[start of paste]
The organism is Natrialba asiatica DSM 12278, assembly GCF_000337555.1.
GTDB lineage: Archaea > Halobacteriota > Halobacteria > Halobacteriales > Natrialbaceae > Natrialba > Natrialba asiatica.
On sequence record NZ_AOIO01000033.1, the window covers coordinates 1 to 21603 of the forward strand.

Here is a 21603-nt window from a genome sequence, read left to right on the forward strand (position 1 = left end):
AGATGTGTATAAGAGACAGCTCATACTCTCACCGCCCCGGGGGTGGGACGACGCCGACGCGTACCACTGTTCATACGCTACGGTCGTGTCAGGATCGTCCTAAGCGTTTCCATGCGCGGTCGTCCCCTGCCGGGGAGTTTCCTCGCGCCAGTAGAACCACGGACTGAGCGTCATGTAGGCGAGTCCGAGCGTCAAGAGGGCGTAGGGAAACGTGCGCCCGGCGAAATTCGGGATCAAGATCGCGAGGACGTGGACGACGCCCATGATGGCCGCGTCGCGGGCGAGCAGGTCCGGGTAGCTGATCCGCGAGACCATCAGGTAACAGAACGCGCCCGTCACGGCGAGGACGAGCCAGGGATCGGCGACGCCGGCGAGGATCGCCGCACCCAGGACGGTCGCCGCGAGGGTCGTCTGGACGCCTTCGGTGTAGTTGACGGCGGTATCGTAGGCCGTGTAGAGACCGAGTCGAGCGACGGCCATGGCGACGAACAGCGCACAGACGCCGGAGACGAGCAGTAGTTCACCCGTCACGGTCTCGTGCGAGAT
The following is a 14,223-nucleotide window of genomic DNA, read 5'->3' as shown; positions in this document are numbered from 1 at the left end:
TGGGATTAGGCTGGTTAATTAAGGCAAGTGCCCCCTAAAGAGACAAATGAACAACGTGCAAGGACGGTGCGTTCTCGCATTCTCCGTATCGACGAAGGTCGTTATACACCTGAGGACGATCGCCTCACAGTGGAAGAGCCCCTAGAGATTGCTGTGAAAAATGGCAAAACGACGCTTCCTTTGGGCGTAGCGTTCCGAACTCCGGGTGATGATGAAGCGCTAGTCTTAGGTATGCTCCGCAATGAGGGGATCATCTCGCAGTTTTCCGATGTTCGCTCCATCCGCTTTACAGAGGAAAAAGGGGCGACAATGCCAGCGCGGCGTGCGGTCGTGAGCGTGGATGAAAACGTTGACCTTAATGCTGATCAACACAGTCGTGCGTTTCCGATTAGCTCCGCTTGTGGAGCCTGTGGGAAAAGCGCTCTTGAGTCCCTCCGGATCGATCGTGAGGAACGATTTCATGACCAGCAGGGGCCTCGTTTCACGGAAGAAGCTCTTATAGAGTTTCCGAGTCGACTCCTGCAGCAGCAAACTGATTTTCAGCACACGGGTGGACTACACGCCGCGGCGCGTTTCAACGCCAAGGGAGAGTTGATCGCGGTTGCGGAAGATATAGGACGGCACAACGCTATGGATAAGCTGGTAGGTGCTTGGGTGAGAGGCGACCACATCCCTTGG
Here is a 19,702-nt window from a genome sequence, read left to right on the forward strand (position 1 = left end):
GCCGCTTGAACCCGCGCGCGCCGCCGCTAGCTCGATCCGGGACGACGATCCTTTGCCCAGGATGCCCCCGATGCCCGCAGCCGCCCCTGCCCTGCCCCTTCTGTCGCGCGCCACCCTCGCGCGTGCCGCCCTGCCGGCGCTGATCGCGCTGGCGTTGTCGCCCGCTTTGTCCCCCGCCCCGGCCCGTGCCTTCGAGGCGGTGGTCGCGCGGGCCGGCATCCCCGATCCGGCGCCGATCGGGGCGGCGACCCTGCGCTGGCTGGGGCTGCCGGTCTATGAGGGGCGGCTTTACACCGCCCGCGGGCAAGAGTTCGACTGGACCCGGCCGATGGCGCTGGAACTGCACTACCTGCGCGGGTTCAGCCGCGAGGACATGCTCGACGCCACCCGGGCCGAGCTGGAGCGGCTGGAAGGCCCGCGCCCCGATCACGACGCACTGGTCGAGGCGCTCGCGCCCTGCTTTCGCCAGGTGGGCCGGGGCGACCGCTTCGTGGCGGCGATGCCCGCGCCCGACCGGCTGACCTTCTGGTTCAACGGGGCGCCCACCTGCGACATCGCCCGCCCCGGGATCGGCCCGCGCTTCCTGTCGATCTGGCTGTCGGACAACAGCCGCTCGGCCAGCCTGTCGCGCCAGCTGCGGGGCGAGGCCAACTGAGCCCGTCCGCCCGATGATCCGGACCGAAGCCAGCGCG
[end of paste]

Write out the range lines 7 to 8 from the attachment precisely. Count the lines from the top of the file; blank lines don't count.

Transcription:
TGGGATTAGGCTGGTTAATTAAGGCAAGTGCCCCCTAAAGAGACAAATGAACAACGTGCAAGGACGGTGCGTTCTCGCATTCTCCGTATCGACGAAGGTCGTTATACACCTGAGGACGATCGCCTCACAGTGGAAGAGCCCCTAGAGATTGCTGTGAAAAATGGCAAAACGACGCTTCCTTTGGGCGTAGCGTTCCGAACTCCGGGTGATGATGAAGCGCTAGTCTTAGGTATGCTCCGCAATGAGGGGATCATCTCGCAGTTTTCCGATGTTCGCTCCATCCGCTTTACAGAGGAAAAAGGGGCGACAATGCCAGCGCGGCGTGCGGTCGTGAGCGTGGATGAAAACGTTGACCTTAATGCTGATCAACACAGTCGTGCGTTTCCGATTAGCTCCGCTTGTGGAGCCTGTGGGAAAAGCGCTCTTGAGTCCCTCCGGATCGATCGTGAGGAACGATTTCATGACCAGCAGGGGCCTCGTTTCACGGAAGAAGCTCTTATAGAGTTTCCGAGTCGACTCCTGCAGCAGCAAACTGATTTTCAGCACACGGGTGGACTACACGCCGCGGCGCGTTTCAACGCCAAGGGAGAGTTGATCGCGGTTGCGGAAGATATAGGACGGCACAACGCTATGGATAAGCTGGTAGGTGCTTGGGTGAGAGGCGACCACATCCCTTGG
Here is a 19,702-nt window from a genome sequence, read left to right on the forward strand (position 1 = left end):